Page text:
When you stay at the Hampton Inn & Suites Mexico City - Centro Historico by Hilton Hotels & Resorts, you are in the heart of the historic and cultural areas of Mexico City.
Walk just steps from our front door and you are enveloped in the rich heritage that dates back to Mexico’s earliest days.
There so many things to do, see, and experience in Mexico City such as the Plaza de la Constitucion, where Mexico was born. From every side of the Zocalo there are historic buildings and traditional Spanish colonial architecture.
Tour the Palacio Nacional (National Palace) to see the site of the original Montezuma Palace, and the Metropolitan Cathedral — a “must see” attraction here.
If you want to immerse yourself in Mexican history, visit the Templo Mayor archaeological site, an Aztec temple recently discovered in the heart of modern Mexico City, built in the 14th century in honor of the Aztec gods of war and water.
Other historic sites include the Palacio Cultura Banamex, the Palacio de Mineria, and the Palacio de Belles Artes (the most recognizable structure/attraction in the city and well within walking distance from the hotel), and the Museo Franz Mayer.
For a great way to get around the city and catch all of the important highlights, the popular double-decker Turibus is a great way to go as it circles many of the city’s most important sites, and features timed audio descriptions of each location. Mexico City’s subway system can also be easily accessed at the Zocalo. Click here for our Turibus Hotel Special and Package!
For further exploration, a short taxi ride will bring you to Mexico City’s Anthropology Museum, Chapultepec Park, which houses the Castle of Chapultec, a museum that overlooks the park, Xochimilco, and the Pyramids of Teotihuacan.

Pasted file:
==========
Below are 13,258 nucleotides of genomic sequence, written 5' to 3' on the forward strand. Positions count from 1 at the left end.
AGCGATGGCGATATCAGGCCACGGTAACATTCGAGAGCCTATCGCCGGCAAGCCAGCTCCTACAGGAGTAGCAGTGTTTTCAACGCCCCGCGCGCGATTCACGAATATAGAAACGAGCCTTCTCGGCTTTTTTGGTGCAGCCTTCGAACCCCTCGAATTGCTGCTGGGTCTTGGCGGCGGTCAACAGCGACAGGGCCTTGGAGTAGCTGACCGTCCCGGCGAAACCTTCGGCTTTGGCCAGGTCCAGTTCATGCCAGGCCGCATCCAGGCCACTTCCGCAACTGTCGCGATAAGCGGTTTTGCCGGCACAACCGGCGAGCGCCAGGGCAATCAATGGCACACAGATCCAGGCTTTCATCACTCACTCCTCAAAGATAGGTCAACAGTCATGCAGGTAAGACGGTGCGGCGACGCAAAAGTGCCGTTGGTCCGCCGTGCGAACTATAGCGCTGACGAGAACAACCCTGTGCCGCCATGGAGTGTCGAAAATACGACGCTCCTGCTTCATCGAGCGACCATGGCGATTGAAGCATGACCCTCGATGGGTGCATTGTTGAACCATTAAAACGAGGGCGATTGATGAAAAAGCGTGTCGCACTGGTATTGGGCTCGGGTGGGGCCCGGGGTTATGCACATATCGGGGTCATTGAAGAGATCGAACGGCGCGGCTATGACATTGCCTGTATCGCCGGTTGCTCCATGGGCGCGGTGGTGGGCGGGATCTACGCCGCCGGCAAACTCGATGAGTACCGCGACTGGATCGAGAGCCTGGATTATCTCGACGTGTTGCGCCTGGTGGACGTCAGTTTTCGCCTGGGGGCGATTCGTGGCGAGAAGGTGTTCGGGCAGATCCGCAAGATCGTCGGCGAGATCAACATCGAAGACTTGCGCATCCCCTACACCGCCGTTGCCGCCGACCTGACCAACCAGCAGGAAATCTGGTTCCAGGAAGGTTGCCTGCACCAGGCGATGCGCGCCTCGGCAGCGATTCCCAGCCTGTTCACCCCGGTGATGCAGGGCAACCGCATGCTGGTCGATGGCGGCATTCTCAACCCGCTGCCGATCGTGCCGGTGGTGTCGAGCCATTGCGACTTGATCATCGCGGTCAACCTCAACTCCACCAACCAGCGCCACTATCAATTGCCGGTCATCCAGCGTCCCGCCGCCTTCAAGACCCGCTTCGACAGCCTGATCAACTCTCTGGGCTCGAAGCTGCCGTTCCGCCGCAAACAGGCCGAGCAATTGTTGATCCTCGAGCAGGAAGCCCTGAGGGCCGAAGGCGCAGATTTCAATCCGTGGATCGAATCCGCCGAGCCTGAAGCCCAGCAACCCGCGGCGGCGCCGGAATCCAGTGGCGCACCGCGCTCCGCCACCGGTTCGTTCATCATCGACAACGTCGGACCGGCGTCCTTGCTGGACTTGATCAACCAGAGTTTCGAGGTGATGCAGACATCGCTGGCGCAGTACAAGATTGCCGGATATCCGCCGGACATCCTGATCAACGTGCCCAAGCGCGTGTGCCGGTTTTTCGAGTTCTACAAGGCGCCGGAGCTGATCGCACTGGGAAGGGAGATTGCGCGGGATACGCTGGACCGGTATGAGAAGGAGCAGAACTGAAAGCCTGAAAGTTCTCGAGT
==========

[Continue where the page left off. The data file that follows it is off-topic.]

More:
Perhaps the most recognizable icon of Mexico City, the golden Angel of Independence, is found on the elegant Paseo de la Reforma, which was modeled after the Champs-Elysees in Paris.
Mexico City has approximately 160 museums, 100 art galleries, and 30 concert halls. Notable artist Diego Rivera and his wife Frida Kahlo lived in the southern suburb of Coyoacán, where several of their homes, studios, and art collections are open to the public.
The pilgrimage churches of Guadalupe which includes a number of basilicas and museums.
A museum built to house the overflow from the National Museum of Anthropology to accommodate the numerous finds unearthed in the city.
Housing many native artifacts, this building also has the finest Churrigueresque façade on any secular building in the city.
With 22 rooms displaying exhibits ranging from Mayan sculptures and Spanish colonial religious items to 19th century landscape paintings to contemporary art.
A square surrounded by cafés and restaurants that is a favorite of visitors who find groups of musicians playing folk music here.
Here in the corridors on the second floor hang two large works by Rufino Tamayo, "The Birth of our Nationality" and "Mexico Today." On the third floor is a painting by Diego Rivera, "Man at the Turning-Point" (1934), a copy of that done for the Rockefeller Center in New York which was painted over because of its Marxist trend. There is also an interesting series of frescos by David Álfaro Siqueiros depicting Democracy and the last Aztec ruler Cuauhtémoc, created using a spray-gun. The work entitled "Catharsis" by José Clemente Orozco was painted in 1934.
The Plaza occupies roughly the same site as the main square of the pre-Columbian town of Tlatelolco, Tenochtitlán's great rival until 1473, when the Aztecs captured the town and killed its ruler by hurling him from the principal pyramid.
At the west end of the Alameda the Pinacoteca Virreinal (Viceregal Picture Gallery) is housed in the old conventual church of San Diego, built between 1594 and 1621. The pictures displayed in the church, the chapels and the cloister are by leading artists of the colonial period (16th-19th c.), including Simón Pereyns, Baltazar de Echave Orio, Cristóbal de Villalpando, Juan Rodríguez Juárez, José María de Ibarra, Miguel Cabrera and José María Tresguerras.
A folkloric ballet ensemble where, for five decades, it has presented dances in costumes that reflect the traditional culture of Mexico. Many of the ensemble's works reflect the traditions of indigenous Mesoamerican culture. Click here for more information about our Ballet Folklorico Hotel Special & Package!
From the front door of our hotel, the history, culture, and excitement of Mexico City comes alive around you. We invite you to come discover it all….